At this point the energy is very intense, no one knew what he would do but it was clear that some kind of intervention was needed. The two chiefs quickly move to him and bring him in front of the pipe, and have him look into the fire. They start instructing him to breathe, to let go of his pain, to release his darkness to the fire. They guide him with compassion and firmness, cutting the branch from under him so that he is forced to fly, but providing him with bursts of wind until his wings begin to work. They have him call on the creator for support, to know that he is not alone and to pray with strength.
One of the pipe guardians mentions that he can sense a blockage in his stomach region, and the chief begins to massage his sternum, moving his hands across his neck and drawing something invisible out of his mouth. He repeats this as another chief tells him of how he served four times overseas, losing many friends and having to pray for peace and forgiveness. The chief commands the crying man to find strength and to ask for forgiveness, to call in the light and move through his fears. The man is struggling against his demons, trying to follow the directions, some moments showing great courage, and other moments falling back into despair.
All of a sudden the struggle is over, and the man walks back to the outer ring of circle to collect himself. The chiefs pack the pipe into the box, shake hands with everyone and exit the kiva. As we do our rounds to shake hands with everyone, I come face to face with the man of the hour. As we locked eyes, I could see a conviction in him, and inner knowing that was almost noble. He tells me to always remember the creator, to focus on my path and not to stray left or right, knowing that the creator is always behind me. His grip is firm, his message clear, and I feel empowered.
As I leave the kiva, I know something significant has happened, but it’s only later on that I realize what occurred. A man who has been suffering from post traumatic stress disorder has come into a place of prayer, distraught and broken, and within 20 minutes is masterfully guided from a place of helplessness to a place of empowerment. Had he walked into a counseling office, this work would have taken countless sessions, many pills, and likely a trip to the psychiatric ward if things got out of hand. His race didn’t matter (they treated him like a brother), and rather than being held at arms length as someone with a mental illness, he was embraced as a soul who had forgot its true nature. In 20 minutes, this man had been moved from despair to love.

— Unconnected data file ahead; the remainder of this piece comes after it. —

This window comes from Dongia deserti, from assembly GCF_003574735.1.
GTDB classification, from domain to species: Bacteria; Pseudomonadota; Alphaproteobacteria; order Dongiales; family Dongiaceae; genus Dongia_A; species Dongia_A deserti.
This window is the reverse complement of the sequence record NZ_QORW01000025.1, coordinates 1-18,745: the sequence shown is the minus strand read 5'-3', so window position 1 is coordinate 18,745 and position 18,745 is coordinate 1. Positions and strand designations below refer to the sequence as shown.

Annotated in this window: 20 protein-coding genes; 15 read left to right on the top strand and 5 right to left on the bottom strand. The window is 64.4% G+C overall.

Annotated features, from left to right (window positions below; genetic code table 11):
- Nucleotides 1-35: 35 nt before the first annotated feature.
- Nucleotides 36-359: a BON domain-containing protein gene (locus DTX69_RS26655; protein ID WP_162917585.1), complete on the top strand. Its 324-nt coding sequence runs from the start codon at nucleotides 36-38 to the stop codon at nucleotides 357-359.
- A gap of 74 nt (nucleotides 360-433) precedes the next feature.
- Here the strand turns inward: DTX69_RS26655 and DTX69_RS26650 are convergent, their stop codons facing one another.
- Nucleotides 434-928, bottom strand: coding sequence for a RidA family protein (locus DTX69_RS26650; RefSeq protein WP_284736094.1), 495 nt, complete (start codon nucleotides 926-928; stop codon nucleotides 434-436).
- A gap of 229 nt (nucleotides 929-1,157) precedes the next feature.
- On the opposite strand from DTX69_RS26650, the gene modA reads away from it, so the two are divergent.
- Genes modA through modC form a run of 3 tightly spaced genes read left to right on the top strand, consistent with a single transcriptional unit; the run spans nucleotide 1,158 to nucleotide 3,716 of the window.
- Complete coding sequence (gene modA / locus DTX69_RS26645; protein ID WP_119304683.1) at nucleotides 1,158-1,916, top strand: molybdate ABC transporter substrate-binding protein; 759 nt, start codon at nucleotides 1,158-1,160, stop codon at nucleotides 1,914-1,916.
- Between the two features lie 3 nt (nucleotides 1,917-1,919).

In my head I examined all the judgments I had been exposed to about the damaged condition of the First Nations people, how much help they needed, and the disintegration of their culture. What I witnessed was the opposite: I saw a Canadian war veteran who was mentally stricken, with no culture to turn to for support, helped by an empowered elder with a culture that can handle very difficult situations. While he still has a long healing journey ahead, this experience will certainly prove to be a watershed moment on that journey.
I realized that the First Nations people have developed a tremendous resiliency through the massive trials and tribulations they have undergone over the last 300 years. They are a testament to the maxim of “that which does not kill you only makes you stronger”‘ with the caveat that the proper healing, reflection and integration take place. In this time of cultural, social and economic disintegration, where loss of identity is endemic, the First Nations people may be the holders of some very important medicine.
The Chinese word for crisis is composed of two characters – “danger” and “opportunity”. The danger we now face as a modern civilization is presenting us with a rare opportunity to reconcile the ancient technologies of healing, community and ritual so that we can emerge from our crises with a strengthened, renewed sense of self. It is the indigenous wisdom keepers who are the modern torch bearers, the string carriers, as we enter into the labyrinth of darkness that has been woven around our selves and our society; if we are willing to trust them and ourselves, we might discover that the journey to the light is not as difficult and painful as imagined.